A: It’s made out of regular silicone marine bronze, with a stainless steel infrastructure that you don’t see, because the whole idea is that your vision experience will not expose how it’s being done. If you don’t understand how it’s been done the surprise effect becomes stronger. Normally when you see a sculpture, the sculpture stands on a base, and you don’t have any gravity questions. Here the piece is hanging from a piece of a glass window, and 1,500, 2000 pounds, hanging from glass? Your mind is already hijacked to say, “What is going on here?”
"The computer is becoming our main artist in the studio, in a way. I treat the computer like an independent artist, I just don’t allow them to sign their computer name on there."
Q: I know nothing about the process of a sculptor, but I would assume with the way technology has advanced and with computer printing there are easier ways to do things. Or do you still start with a block of rock and a chisel?
A: In the old days, pre-computer, I used to go home and sit all night long and draw, draw, draw, draw. But these days the computer is doing the drawing for us, and it’s much faster. The computer is becoming our main artist in the studio, in a way. I treat the computer like an independent artist, I just don’t allow them to sign their computer name on there. (laughs)
Q: They may be doing it anyway.
A: They probably do it in the undercoding. You never know when they’ll take over, you know. Otherwise, when you look at a piece from the start, we have to assist it very much on a figurative level, but not just figurative, also structure.
So, we are literally most of the time building into the piece a skeleton of steel forms, literally skeletons, that allow over that to be fitted with wood and screws and wire, and over that skin it with clay, then start to do a reduction by measuring to make sure everything is good. Plus, there’s a lot of our experience that comes into it on the craftmanship level, which is a true form of art.
Both Julie and I worked in Italy in the world of marble, literally like in the stone age, and we learned how to take white marble and use the concept of the shadows to give you the feeling that the stone is a live, breathing human being. If you can do this in marble, clay is a piece of cake.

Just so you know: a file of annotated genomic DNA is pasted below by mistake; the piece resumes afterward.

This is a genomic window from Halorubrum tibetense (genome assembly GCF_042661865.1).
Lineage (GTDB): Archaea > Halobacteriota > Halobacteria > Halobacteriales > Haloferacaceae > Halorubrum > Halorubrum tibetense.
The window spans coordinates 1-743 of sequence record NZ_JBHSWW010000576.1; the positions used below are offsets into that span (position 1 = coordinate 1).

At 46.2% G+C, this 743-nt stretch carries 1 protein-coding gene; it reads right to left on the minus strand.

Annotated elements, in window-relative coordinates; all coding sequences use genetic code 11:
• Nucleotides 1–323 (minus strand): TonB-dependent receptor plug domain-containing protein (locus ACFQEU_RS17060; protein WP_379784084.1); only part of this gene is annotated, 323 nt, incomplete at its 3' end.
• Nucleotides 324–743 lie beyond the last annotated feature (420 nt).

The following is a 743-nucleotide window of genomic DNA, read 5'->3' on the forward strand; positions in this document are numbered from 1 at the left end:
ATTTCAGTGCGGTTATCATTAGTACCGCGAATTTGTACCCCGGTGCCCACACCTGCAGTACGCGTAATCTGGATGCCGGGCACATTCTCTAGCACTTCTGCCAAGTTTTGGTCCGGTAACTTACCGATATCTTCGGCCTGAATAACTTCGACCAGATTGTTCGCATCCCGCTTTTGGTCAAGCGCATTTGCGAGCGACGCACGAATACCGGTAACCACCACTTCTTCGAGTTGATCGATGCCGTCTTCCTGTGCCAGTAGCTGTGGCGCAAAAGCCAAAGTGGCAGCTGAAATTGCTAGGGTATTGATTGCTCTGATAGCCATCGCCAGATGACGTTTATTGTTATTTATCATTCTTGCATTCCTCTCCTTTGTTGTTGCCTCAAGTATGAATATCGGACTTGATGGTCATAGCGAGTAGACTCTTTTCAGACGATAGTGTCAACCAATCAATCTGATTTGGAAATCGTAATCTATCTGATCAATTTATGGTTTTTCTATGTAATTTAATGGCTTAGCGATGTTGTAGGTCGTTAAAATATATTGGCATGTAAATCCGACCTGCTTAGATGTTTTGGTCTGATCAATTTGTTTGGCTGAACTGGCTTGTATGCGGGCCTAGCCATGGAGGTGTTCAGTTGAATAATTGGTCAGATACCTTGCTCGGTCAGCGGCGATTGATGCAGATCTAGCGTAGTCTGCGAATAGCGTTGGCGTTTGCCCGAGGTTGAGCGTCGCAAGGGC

Q: As someone who has made statues of so many different athletes, as you put this sculpture together, what were your thoughts on just the basic physical size and dimensions of Shaquille O’Neal?
A: If you put Shaquille next to you or me, and you made him the same height, perspectively, he would look like a normal person, because of his perspective, his proportions. He is not like many other players. You realize that he is tall, because at 7-2 he is tall, but if was just six foot, he would not look tall or fat or out of the ordinary. Which means his proportions are pretty much normal proportions for a regular-sized human being. And that is what makes him so powerful, in many ways. So, he is not out of the ordinary, except that he is big, that is all.
Q: Right. Well, Shaq is really big.
A: Yeah, we all know this guy is big. It’s like when the Green Bay Packers came over to look at the Vince Lombardi statue, and they looked around and looked up, and said, “He’s big!” What I’m saying here is you not only feel Shaquille is a tall man, you feel Shaquille is a big guy. And in the bronze, he’s nine and a half feet, so the statue is even bigger than Shaq really is, which is really big.
Q: And the statue shows Shaq in that classic post-dunk pose, his legs and arms bent a bit as he hangs from the rim.
A: Right. He’s kind of looking at you like, “Where can I land?”
Q: And you just hope it’s not you.